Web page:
I confess: this is also my space to write about my stalled attempts to find the love of my life. That formless, gormless path of my life that I call painterly includes sporadic ventures into love. No one says relationships are easy, so I don't try to form one when life is otherwise complicated.
This past year I've been taking painting classes with the artist Nicholas Pearce. I'm on my fourth course, a third repeat, but I'm learning so much from him. As I gain clarity about my painting, I am finding that other things either become less important or simpler. It's because I'm finally learning to listen to my gut, or my heart. Or at least, learning that I have to learn how to do that. How do you learn the vocabulary of your gut's language?
And so I feel more confident about meeting men, as well. While I can't say I'll know the right man when I meet him, I can tell that I do want someone who is articulate, intelligent, probably educated, and for sure is not caught by the web of passions like drinking and sex.
Leonardo said that when you draw, you shouldn't draw outlines (or something like that; have to look it up). This is the classic advice of art teachers--draw shapes, capture form, and realize that form can be represented with only a few simple strokes of the pencil. And in our painting class, I'm painting shapes. I'll often paint from photographs with the canvas upside down. It's so easy to get distracted by what my mind thinks about what I'm seeing. I was drawing my niece Melanie this afternoon, who was resting her head on her arm, face toward me but totally horizontal, and half the face hidden in the shadow behind the arm. There are no familiar shapes at this angle for the mind to recognize and dictate the hand. You'd think I'd therefore be able to suspend all my preconceptions about form and draw exactly what I see, and thus come up with a good portrait. But no, the sketch doesn't look at all like Melanie of the lovely eyes. Why? Because I'm still learning (plus she kept moving...).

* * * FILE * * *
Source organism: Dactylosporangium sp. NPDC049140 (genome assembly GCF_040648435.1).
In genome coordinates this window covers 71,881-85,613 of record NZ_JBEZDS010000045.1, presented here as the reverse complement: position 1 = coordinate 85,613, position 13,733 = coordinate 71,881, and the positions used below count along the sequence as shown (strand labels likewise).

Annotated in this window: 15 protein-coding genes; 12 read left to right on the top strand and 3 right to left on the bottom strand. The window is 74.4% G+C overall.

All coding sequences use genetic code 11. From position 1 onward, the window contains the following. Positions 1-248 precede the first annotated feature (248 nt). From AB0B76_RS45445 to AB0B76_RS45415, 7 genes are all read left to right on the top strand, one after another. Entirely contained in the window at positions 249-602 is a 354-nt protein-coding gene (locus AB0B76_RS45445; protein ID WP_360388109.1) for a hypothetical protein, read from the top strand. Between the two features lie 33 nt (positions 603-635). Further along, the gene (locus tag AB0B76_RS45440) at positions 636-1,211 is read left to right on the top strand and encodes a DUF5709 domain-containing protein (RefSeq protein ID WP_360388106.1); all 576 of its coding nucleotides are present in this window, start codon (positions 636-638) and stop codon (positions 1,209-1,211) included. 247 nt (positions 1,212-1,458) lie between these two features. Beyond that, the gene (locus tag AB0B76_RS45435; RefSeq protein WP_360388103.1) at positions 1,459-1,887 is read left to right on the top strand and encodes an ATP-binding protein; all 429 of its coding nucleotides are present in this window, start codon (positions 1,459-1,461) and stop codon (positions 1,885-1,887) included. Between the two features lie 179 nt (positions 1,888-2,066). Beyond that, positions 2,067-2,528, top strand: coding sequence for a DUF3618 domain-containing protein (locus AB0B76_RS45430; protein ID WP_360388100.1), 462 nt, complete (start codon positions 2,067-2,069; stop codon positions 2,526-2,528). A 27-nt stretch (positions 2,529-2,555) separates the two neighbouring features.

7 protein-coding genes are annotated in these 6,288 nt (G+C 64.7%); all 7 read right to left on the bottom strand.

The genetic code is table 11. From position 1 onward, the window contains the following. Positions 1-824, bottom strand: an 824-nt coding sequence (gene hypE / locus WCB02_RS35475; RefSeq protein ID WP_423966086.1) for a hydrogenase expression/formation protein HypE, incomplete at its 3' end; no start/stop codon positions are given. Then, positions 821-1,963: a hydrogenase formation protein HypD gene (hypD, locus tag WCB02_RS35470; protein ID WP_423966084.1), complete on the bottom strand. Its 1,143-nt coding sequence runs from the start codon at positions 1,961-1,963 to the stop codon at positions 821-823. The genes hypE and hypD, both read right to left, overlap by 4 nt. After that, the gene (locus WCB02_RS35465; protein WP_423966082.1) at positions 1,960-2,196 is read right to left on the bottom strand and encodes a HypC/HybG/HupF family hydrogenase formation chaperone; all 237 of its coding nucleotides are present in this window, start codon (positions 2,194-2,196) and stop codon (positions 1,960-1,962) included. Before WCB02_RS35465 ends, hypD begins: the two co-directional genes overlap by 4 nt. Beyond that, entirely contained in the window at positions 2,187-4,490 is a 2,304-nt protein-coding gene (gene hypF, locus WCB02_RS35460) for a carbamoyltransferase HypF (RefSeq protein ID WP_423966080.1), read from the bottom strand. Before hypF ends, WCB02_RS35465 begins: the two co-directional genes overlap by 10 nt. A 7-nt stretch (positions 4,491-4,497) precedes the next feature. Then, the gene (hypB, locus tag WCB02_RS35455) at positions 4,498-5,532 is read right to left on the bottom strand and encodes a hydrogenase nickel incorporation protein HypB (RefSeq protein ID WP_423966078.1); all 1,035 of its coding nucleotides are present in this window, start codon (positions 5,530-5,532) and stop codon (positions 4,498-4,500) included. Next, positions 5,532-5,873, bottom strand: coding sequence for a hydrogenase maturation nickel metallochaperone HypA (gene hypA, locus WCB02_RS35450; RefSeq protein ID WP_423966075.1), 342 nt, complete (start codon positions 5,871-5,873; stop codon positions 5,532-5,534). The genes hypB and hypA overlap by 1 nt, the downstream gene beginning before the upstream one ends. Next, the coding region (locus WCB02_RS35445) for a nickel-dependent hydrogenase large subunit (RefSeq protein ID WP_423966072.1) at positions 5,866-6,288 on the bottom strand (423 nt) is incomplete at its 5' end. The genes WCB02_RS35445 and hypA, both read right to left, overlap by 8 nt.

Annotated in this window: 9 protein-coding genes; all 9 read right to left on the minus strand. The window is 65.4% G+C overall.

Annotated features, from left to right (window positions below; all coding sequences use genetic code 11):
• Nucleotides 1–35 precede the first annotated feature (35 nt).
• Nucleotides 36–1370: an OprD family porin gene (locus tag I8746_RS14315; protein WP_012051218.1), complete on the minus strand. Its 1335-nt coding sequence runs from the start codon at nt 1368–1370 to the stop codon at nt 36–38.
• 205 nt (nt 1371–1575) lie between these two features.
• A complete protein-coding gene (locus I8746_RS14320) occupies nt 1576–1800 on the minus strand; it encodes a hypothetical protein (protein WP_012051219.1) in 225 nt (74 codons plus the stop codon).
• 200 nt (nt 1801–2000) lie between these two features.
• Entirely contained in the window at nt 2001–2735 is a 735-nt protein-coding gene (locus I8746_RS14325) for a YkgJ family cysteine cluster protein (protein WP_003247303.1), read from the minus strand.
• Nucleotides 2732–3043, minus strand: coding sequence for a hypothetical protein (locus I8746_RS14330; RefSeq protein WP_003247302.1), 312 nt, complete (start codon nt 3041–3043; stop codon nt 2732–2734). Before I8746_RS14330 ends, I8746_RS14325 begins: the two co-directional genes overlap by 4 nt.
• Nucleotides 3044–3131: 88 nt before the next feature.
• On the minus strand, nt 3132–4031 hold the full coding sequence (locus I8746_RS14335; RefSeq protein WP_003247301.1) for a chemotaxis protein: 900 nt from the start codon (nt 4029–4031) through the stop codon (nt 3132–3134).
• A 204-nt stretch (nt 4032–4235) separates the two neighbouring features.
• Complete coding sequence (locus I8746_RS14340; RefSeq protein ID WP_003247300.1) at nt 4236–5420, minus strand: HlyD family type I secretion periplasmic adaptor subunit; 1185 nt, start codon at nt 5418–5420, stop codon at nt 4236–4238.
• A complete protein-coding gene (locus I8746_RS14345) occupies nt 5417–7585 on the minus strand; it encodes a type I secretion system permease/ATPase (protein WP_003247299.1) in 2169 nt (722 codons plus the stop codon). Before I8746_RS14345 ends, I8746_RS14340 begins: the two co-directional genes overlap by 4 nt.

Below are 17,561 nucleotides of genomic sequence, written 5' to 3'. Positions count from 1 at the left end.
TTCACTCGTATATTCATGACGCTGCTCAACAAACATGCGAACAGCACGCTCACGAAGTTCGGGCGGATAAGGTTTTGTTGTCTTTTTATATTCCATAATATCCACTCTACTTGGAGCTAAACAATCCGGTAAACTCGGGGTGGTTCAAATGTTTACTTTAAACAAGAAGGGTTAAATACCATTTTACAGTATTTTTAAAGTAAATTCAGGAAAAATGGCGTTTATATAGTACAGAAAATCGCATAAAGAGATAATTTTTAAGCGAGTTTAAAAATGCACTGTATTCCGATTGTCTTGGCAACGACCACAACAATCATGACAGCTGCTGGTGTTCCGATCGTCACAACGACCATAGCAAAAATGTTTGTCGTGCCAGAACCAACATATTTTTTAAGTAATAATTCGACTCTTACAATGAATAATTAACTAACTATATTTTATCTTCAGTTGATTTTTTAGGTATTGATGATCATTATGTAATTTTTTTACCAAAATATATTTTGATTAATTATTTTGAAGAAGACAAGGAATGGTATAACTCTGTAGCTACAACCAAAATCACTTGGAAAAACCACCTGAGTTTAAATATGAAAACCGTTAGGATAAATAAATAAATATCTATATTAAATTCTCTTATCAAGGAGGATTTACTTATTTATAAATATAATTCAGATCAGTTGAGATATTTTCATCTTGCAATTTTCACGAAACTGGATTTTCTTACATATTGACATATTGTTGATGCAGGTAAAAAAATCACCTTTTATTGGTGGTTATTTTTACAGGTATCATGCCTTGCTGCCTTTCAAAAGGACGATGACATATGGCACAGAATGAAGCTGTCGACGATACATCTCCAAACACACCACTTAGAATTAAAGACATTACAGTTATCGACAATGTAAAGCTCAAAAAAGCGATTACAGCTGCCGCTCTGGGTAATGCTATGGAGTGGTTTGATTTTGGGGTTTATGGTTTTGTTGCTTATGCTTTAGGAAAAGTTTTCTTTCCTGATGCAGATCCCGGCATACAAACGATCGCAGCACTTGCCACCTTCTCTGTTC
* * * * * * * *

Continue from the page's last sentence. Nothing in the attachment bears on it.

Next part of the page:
Nevertheless, it's portraits that I want to paint. I've only come to that realization this past week. And I want to start with portraits of people I know. I've done one of my niece AnnaLise, and am working on of my oldest sister, Fern. I want to paint these portraits to see deeper into myself--how I care for these people, revealing for myself what I see in their character that I enjoy. Meditating, as I paint, on the people themselves.
All this is to say that calling my life painterly is a way to give myself permission to be who I am: inconsistent, uncomfortable with settling for shallowness, flippant when the going gets too deep, and NOT too old to be learning.